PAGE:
These past few weeks on Fossil Friday, I have focused on bone crushers, biters, and scratchers—but have completely ignored the noble little animals that had their bones crushed...namely, food!
In part 1, I was discussing a well-known but ill-sourced quotation from a “Dr. Etheridge, Fossilologist of the British Museum,” according to which, “Nine-tenths of the talk of evolutionists is sheer nonsense, not founded on observation and wholly unsupported by fact. This museum is full of proofs of the utter falsity of their views.”
In part 4 of my marathon post on “Searching for F. E. Dean,” I mentioned a letter published in the August 18, 1922, issue of the New Mexico weekly Fort Sumner Leader, by someone with the surname of Smith (the initials are unclear). Attacking the superintendent of the Fort Sumner schools, F. E. Dean, Smith invoked a number of authorities in the service of claiming that evolution was scientifically bankrupt. Winterton Curtis, a friend of Dean from his student days at the University of Missouri, wrote to at least two of those authorities, William Bateson (discussed in part 2) and Woodrow Wilson (discussed in part 1), and used their indignant responses in his undelivered testimony at the Scopes trial in 1925. Also cited by Smith was a “Dr. Etheridge, Fossi[l]ologist of the British Museum”; the Oxford English Dictionary vouches for “fossilologist,” although “paleontologist” is of course the more usual term.
In 1990, Carl Sagan led a group of scientists in drafting and signing an open letter urging action on the various environmental crises facing the world, including the threat of nuclear war and the reality of nuclear pollution, as well as climate change, ozone depletion, and acid rain.
Last Sunday the second episode of Neil deGrasse Tyson’s new Cosmos series aired. From the perspective of the evolution-creationism controversy, it was a doozy.
Last week on Fossil Friday, I challenged you with a real head-scratcher whose modern relatives are still chasing people around and cornering them in their homes!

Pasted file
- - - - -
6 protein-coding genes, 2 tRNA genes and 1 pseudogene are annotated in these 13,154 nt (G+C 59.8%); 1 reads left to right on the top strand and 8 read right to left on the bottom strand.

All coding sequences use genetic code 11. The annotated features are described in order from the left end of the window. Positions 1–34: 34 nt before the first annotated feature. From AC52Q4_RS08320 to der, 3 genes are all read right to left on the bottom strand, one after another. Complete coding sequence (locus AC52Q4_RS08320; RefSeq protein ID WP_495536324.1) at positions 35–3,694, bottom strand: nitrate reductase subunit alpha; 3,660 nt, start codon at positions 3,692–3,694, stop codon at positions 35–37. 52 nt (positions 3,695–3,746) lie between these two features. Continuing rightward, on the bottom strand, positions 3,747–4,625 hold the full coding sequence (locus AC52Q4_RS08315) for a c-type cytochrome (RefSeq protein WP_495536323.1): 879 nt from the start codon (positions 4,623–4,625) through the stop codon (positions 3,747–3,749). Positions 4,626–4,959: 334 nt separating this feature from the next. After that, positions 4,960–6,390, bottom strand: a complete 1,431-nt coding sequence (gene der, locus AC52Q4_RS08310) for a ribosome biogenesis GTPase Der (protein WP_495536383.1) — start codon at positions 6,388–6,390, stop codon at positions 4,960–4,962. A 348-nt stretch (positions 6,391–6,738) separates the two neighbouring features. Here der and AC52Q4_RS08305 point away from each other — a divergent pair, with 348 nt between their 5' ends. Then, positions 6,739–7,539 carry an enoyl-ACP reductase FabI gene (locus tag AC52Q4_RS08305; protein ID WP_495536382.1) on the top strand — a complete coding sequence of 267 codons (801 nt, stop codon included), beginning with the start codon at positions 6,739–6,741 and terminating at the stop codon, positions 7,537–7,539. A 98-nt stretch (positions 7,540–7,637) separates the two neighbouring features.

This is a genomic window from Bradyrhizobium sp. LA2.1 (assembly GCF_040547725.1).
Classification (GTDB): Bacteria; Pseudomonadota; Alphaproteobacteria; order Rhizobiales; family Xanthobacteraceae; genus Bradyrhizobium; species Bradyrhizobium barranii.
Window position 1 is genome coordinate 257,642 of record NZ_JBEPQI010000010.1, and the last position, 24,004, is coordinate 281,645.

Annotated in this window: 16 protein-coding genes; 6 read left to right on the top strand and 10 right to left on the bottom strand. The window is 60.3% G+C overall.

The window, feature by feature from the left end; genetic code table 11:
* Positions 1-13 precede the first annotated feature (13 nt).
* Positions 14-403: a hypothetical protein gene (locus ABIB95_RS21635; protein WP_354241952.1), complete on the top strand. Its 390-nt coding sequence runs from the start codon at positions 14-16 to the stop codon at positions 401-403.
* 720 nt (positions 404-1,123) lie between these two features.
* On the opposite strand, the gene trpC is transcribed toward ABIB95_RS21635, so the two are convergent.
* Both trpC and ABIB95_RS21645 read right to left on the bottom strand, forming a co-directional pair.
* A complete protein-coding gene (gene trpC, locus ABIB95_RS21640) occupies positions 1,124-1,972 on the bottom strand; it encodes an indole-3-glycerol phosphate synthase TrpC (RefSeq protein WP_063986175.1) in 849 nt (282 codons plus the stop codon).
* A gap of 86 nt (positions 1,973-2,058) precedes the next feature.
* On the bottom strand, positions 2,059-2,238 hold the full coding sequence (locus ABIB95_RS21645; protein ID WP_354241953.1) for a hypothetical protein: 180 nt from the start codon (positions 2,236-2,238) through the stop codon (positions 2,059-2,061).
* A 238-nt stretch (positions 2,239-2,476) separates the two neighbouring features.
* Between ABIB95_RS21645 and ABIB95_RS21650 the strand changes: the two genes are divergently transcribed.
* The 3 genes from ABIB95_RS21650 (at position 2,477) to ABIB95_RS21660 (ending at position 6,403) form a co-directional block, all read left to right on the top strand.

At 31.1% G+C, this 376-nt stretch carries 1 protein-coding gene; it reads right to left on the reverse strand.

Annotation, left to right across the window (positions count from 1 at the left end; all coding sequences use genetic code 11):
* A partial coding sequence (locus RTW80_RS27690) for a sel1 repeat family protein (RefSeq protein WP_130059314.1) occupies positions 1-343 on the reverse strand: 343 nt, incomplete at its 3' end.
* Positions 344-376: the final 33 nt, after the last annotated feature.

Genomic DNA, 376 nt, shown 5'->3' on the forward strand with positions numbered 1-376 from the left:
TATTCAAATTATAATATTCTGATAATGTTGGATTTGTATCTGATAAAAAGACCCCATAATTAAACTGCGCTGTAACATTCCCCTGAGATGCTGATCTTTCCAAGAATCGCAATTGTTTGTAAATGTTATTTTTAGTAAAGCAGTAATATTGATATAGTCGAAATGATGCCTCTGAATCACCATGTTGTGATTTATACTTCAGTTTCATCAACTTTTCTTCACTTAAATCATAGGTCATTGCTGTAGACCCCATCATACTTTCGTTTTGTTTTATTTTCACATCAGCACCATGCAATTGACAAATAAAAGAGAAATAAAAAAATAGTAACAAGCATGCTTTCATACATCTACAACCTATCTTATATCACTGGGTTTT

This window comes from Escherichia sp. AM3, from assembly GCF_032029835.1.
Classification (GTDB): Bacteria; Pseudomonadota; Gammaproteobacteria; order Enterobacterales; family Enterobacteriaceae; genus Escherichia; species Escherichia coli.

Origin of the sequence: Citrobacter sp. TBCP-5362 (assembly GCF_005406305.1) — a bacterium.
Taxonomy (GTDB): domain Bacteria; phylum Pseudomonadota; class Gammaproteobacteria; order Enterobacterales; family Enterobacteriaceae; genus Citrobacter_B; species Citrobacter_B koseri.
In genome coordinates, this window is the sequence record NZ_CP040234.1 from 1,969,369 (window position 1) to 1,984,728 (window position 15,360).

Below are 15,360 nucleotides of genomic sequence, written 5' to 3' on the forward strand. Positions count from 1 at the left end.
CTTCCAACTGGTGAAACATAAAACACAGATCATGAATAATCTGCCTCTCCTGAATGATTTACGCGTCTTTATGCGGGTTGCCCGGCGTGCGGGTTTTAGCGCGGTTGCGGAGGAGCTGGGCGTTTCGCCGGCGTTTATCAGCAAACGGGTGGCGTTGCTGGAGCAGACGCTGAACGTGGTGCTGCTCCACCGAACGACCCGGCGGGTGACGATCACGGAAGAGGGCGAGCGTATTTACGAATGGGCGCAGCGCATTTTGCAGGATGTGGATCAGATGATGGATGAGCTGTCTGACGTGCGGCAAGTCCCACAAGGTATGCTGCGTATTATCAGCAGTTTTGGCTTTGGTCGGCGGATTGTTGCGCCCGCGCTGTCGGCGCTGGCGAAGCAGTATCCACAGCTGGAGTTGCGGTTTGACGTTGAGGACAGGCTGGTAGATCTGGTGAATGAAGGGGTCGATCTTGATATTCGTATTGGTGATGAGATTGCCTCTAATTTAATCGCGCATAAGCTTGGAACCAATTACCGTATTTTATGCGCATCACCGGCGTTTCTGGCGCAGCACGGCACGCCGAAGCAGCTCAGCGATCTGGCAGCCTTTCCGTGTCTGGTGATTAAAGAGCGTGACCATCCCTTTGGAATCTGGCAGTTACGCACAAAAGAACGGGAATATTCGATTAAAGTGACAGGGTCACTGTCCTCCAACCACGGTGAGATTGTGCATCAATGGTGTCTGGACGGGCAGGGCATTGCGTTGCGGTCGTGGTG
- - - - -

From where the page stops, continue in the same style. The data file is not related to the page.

What was this fearsome creature? A prehistoric cat, Pseudaelurus stouti. This fossil was found in modern day Nevada and dates to the Miocene, the Barstovian Stage to be exact.
Last week on Fossil Friday, I diverted from my promise of bone-crushers to give you a sweet coral that couldn't crush a fly (or sea fly!). But I quickly heard howls from the peanut gallery, "We want more toothy creatures!"
It is odd that a great scientific series on the cosmos should open with an attempt to single out one victim of the Inquisition and hold him up as a martyr to science. For inexplicable reasons, Cosmos: A Spacetime Odyssey begins not with Copernicus confidently proposing his heliocentric hypothesis or Galileo excitedly proclaiming his telescopic discoveries.
In part 1, I was talking about Henry F. Lutz, mentioned by Ronald L. Numbers in The Creationists (1992) as a mysterious “unidentified resident of Cincinnati” approached by William Jennings Bryan (right) as a prospective expert witness for the prosecution in the Scopes trial. Lutz was the author of To Infidelity and Back (1911), but there’s not a lot about the book that would explain why Bryan thought that Lutz would be helpful. And there’s not much in his life that would explain it, either. Born on April 30, 1868, in Lancaster, Pennsylvania, Lutz attended Millersville State Normal School from 1885 to 1889, and taught school for a year after graduating. He then attended Meadville Theological Seminary—which was then teeming with Unitarians, judging from To Infidelity and Back—from 1890 to 1893, and then graduated with the degree of A.B. from Hiram College in 1894 and with a B.D. from Oberlin Theological Seminary in 1896.
I recently returned from a trip to Australia, where I was lucky enough to get to visit the Great Barrier Reef. My partner and I spent 3 days on tiny Heron Island on the southern end of the reef. I’m not kidding about the tiny part; you can walk around the entire island in less than half an hour. The island is essentially a pile of sand (made of crushed coral) that rises above the surrounding ocean by, oh, maybe 20 feet at its highest point. It takes two hours to get there by boat from the coast of mainland Australia–about 45 miles.